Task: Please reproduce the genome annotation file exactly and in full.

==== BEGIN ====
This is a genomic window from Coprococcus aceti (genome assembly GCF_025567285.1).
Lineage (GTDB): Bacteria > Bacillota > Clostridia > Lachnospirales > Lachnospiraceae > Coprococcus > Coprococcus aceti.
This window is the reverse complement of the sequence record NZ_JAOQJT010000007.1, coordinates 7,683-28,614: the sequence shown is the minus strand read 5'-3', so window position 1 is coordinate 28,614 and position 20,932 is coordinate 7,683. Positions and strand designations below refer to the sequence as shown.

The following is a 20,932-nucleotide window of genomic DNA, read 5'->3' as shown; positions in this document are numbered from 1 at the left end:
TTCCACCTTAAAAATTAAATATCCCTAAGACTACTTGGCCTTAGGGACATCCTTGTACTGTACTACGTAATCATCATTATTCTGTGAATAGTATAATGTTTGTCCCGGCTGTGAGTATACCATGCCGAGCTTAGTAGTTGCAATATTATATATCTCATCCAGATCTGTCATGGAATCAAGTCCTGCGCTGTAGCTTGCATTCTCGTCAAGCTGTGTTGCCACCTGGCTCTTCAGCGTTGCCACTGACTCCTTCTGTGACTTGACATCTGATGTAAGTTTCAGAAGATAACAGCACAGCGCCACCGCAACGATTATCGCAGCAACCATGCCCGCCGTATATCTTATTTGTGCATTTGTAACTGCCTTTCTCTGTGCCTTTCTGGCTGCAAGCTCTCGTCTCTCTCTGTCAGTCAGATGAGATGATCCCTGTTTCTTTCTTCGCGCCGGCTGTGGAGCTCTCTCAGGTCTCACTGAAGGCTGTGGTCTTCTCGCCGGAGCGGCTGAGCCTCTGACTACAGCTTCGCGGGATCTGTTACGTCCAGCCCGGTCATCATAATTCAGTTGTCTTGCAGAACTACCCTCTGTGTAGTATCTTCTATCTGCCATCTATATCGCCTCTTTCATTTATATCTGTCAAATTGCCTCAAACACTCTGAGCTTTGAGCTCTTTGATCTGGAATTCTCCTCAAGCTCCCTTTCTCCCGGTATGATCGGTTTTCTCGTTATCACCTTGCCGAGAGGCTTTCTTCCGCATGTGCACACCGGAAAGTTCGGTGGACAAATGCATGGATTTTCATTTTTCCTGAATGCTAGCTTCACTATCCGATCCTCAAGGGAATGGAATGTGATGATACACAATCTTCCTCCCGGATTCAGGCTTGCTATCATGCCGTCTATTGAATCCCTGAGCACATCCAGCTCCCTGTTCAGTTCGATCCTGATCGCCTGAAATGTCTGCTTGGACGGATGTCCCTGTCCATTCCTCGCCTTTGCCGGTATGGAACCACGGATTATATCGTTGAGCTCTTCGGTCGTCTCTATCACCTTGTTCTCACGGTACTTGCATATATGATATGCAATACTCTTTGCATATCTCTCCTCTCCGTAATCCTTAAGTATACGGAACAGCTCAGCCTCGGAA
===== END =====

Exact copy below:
This is a genomic window from Coprococcus aceti (genome assembly GCF_025567285.1).
Lineage (GTDB): Bacteria > Bacillota > Clostridia > Lachnospirales > Lachnospiraceae > Coprococcus > Coprococcus aceti.
This window is the reverse complement of the sequence record NZ_JAOQJT010000007.1, coordinates 7,683-28,614: the sequence shown is the minus strand read 5'-3', so window position 1 is coordinate 28,614 and position 20,932 is coordinate 7,683. Positions and strand designations below refer to the sequence as shown.

The following is a 20,932-nucleotide window of genomic DNA, read 5'->3' as shown; positions in this document are numbered from 1 at the left end:
TTCCACCTTAAAAATTAAATATCCCTAAGACTACTTGGCCTTAGGGACATCCTTGTACTGTACTACGTAATCATCATTATTCTGTGAATAGTATAATGTTTGTCCCGGCTGTGAGTATACCATGCCGAGCTTAGTAGTTGCAATATTATATATCTCATCCAGATCTGTCATGGAATCAAGTCCTGCGCTGTAGCTTGCATTCTCGTCAAGCTGTGTTGCCACCTGGCTCTTCAGCGTTGCCACTGACTCCTTCTGTGACTTGACATCTGATGTAAGTTTCAGAAGATAACAGCACAGCGCCACCGCAACGATTATCGCAGCAACCATGCCCGCCGTATATCTTATTTGTGCATTTGTAACTGCCTTTCTCTGTGCCTTTCTGGCTGCAAGCTCTCGTCTCTCTCTGTCAGTCAGATGAGATGATCCCTGTTTCTTTCTTCGCGCCGGCTGTGGAGCTCTCTCAGGTCTCACTGAAGGCTGTGGTCTTCTCGCCGGAGCGGCTGAGCCTCTGACTACAGCTTCGCGGGATCTGTTACGTCCAGCCCGGTCATCATAATTCAGTTGTCTTGCAGAACTACCCTCTGTGTAGTATCTTCTATCTGCCATCTATATCGCCTCTTTCATTTATATCTGTCAAATTGCCTCAAACACTCTGAGCTTTGAGCTCTTTGATCTGGAATTCTCCTCAAGCTCCCTTTCTCCCGGTATGATCGGTTTTCTCGTTATCACCTTGCCGAGAGGCTTTCTTCCGCATGTGCACACCGGAAAGTTCGGTGGACAAATGCATGGATTTTCATTTTTCCTGAATGCTAGCTTCACTATCCGATCCTCAAGGGAATGGAATGTGATGATACACAATCTTCCTCCCGGATTCAGGCTTGCTATCATGCCGTCTATTGAATCCCTGAGCACATCCAGCTCCCTGTTCAGTTCGATCCTGATCGCCTGAAATGTCTGCTTGGACGGATGTCCCTGTCCATTCCTCGCCTTTGCCGGTATGGAACCACGGATTATATCGTTGAGCTCTTCGGTCGTCTCTATCACCTTGTTCTCACGGTACTTGCATATATGATATGCAATACTCTTTGCATATCTCTCCTCTCCGTAATCCTTAAGTATACGGAACAGCTCAGCCTCGGAA